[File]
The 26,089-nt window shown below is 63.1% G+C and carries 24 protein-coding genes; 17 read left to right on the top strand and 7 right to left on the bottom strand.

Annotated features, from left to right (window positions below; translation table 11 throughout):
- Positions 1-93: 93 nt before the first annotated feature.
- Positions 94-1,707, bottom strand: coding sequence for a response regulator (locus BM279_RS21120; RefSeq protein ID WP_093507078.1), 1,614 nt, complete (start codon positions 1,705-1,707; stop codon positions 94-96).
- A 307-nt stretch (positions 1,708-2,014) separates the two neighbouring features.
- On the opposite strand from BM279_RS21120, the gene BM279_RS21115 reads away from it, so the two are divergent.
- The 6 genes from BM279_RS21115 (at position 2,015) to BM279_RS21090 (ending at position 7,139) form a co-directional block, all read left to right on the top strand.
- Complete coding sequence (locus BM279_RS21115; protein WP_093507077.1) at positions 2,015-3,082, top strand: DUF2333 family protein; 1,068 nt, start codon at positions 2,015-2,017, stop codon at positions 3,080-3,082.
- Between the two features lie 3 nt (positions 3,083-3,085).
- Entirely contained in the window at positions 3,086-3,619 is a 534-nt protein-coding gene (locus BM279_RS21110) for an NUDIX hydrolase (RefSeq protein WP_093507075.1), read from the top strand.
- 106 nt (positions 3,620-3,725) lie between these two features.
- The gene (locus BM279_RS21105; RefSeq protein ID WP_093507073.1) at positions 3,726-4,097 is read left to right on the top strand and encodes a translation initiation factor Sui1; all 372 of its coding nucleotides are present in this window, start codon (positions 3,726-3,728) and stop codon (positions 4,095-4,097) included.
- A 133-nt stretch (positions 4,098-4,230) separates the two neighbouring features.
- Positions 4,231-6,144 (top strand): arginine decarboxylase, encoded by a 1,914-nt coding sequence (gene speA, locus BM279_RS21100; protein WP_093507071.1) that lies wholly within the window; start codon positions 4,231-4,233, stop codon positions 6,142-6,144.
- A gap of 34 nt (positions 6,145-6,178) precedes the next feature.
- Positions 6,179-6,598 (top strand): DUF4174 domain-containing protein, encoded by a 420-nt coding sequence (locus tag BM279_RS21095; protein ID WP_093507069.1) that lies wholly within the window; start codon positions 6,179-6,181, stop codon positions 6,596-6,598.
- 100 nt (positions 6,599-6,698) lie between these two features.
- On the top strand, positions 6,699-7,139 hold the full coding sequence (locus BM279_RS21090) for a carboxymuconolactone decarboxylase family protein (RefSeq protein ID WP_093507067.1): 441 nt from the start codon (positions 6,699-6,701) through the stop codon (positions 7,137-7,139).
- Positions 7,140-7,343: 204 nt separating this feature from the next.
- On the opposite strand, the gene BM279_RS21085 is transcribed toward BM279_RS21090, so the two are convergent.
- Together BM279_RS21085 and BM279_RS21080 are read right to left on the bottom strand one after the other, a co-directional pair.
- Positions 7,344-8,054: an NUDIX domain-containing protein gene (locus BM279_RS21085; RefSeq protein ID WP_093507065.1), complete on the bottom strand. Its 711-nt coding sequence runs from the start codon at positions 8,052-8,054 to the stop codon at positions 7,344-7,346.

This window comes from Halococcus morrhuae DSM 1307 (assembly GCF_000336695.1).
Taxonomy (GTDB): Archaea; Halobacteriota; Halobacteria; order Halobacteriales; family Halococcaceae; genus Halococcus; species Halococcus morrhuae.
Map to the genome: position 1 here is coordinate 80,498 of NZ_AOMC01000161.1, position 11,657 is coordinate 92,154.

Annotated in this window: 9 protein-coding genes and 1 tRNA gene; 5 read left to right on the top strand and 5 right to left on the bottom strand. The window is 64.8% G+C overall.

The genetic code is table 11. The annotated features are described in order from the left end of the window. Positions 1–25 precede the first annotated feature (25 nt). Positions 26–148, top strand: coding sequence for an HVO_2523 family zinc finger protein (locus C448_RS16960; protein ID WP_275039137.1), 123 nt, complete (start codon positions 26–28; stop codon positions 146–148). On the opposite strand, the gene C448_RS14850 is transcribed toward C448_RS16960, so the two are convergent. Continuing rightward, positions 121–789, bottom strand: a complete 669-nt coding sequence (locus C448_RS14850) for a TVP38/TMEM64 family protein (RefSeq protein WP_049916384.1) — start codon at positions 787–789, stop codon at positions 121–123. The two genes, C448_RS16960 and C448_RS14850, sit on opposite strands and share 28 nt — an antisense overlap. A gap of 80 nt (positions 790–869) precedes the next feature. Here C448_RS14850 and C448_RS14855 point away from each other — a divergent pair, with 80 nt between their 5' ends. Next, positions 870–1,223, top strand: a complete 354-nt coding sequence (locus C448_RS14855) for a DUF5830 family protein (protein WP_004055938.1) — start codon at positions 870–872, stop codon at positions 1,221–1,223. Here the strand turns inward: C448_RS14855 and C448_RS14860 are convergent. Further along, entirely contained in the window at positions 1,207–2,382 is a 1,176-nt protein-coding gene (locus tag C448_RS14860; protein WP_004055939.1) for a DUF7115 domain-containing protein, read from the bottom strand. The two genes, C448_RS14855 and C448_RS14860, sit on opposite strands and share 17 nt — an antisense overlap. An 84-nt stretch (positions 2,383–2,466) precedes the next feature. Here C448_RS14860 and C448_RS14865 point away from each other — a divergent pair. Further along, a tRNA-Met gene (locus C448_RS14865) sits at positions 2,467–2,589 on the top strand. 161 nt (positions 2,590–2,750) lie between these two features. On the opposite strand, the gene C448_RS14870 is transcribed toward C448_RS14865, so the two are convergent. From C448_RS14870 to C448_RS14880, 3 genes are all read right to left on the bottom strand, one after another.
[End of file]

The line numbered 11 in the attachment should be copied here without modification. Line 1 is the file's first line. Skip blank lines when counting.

- 106 nt (positions 3,620-3,725) lie between these two features.